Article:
For What It’s Worth
April 29, 2005
Not everyone likes bidding wars. I usually do when I’m representing sellers because it ensures that they receive the best price. But sometimes these wars are counter-productive and here’s why: houses aren’t stocks, they come with all sorts of emotions attached. A family buying a house is seeking a particular neighborhood, a certain school, the right-sized yard, bedrooms and so forth. When they find a house that meets all their criteria they become attached to it and if they see it slipping away from them they can become bitter and resentful. Even if they win the house by paying more than they wanted to or can afford, the bitterness can linger and if, between the time of the successful bid and the closing difficulties crop up, there is no reservoir of good will to draw from to smooth things over. So sometimes it makes sense to just accept a good offer and not reach for the very last dollar. That depends on your own financial needs, of course, but the combination of a happy seller and happy buyer is not only a gratifying sight to behold, it can be a strong glue that holds the deal together. My advice, then, is to determine beforehand exactly what you want from the sale: maximum value, certainty or a specific closing date, for instance, and conduct the sale accordingly. Whatever you do, don’t change your mind halfway through. Nothing is guaranteed to stir up hard feelings more than accepting an offer, letting the buyer spend money on a house inspection, lawyer, and so forth and then accepting a higher bid. Decide beforehand how you will treat bids and stick to it.
Of course, all of the above applies only in a strong sellers’ market, which seems to have disappeared for the moment. There are still bidding wars breaking out in perennially hot Old Greenwich and Riverside but not many, and certainly nothing like was seen in January. A combination of low inventory, high prices and stock market uncertainties has slowed the market considerably. Four houses priced over $7,000,000 went to contract this year and although three of those four entered contract this month, I think we’re seeing the end of the spring market and not its beginning. Of course, if I’m so smart, how come I sell real estate instead of own it?
New York vs. Connecticut
Lucy Krasnor, of Strategy Mortgage Corp (618-4444) has provided me with some interesting data. We’ll deal with average increase in house values next week (it’s all very reassuring) but for now, I thought I’d pass on the results of her comparison of closing costs in Westchester and Fairfield Counties. If you’re buying across the border, be prepared to take out you wallet and dump its contents on the desk—you’ll need a second mortgage just to cover closing expenses. On average, a modest little $1.3 million house will run you $51,656 in costs in New York, compared to $17,813 in Connecticut. The biggest contributor to this whopping discrepancy is, naturally, taxes: mortgage tax, “mansion tax”, school tax, county tax, etc. Of course, our legislature is busy working its mischief, all of it directed at Fairfield County residents, up in Hartford, so this advantage seems doomed. But for now, we’re a relative bargain.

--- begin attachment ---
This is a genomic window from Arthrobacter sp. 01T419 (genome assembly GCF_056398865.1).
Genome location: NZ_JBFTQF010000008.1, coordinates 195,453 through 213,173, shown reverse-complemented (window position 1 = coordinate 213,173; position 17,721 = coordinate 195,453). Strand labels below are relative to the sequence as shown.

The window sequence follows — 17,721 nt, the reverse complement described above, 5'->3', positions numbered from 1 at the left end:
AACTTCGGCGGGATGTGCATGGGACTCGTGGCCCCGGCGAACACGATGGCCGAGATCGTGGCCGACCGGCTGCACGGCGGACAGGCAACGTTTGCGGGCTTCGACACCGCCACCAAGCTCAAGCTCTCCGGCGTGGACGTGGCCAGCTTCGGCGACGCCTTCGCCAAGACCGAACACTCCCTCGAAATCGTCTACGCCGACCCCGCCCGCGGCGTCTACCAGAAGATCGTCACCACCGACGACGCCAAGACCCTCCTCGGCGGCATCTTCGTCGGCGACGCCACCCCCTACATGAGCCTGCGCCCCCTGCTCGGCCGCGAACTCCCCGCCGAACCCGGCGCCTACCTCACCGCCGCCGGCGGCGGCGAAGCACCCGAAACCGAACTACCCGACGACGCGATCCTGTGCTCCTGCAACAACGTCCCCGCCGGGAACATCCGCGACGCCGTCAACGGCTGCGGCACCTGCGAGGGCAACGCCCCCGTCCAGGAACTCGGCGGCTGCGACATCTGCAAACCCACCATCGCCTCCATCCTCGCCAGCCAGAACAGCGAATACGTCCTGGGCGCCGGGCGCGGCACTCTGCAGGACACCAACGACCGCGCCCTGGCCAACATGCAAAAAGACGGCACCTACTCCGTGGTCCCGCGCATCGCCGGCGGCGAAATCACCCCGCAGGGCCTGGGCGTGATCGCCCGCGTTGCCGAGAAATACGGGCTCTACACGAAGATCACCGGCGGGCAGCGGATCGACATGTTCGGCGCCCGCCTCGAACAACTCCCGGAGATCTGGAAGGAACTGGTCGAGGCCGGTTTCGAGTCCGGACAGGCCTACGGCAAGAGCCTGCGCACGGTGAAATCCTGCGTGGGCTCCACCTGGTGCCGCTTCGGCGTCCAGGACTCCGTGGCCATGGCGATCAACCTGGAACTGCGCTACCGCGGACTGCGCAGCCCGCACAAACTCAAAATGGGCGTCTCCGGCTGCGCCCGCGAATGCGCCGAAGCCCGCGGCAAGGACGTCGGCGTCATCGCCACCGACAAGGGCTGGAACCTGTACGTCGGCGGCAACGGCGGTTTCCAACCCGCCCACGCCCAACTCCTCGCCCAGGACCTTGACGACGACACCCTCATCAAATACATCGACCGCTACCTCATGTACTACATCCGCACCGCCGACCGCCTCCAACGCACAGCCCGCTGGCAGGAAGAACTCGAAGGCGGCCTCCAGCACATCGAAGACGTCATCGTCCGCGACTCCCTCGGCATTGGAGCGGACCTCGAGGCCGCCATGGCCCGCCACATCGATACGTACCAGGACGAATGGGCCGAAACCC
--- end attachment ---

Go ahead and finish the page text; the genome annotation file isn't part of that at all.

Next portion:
In my cruises up and down the Post Road I have noticed that an increasing number of drivers zoom by school buses stopped and signaling on the opposite side of the road. The offending drivers do so so cooly, with such breezy insouciance that I recently asked a police officer whether the law regarding school buses had changed since I got my license. Nope – the only exception to not honoring a bus’s signals is when the highway lanes are separated by a barrier as, for instance, on I-95. The Post Road is not I-95 regardless of how some people drive on it. The fine for passing a stopped bus is horrendous but I think the life-long burden of having a crushed school child on one’s conscience would be far, far worse. So don’t do that, eh?
As you may know, the town Realtors conduct broker open houses twice a week. Tuesdays are for properties west of North Street, Thursdays for the east. On busy days, it’s a tough chore to get to everything on the list and some days, impossible. So I resent homeowners who, for their own scheduling convenience, insist that their house be shown on the wrong day. I do more than resent, in fact: I boycott the damn things. I refuse to drive way up Taconic Road, for instance, when the rest of the properties I’m trying to see are way to the west. I don’t believe I’m alone in this practice so, while it is perfectly understandable that some days just don’t work for you, you’re better off postponing your open house than holding a party to which nobody comes.
For What It’s Worth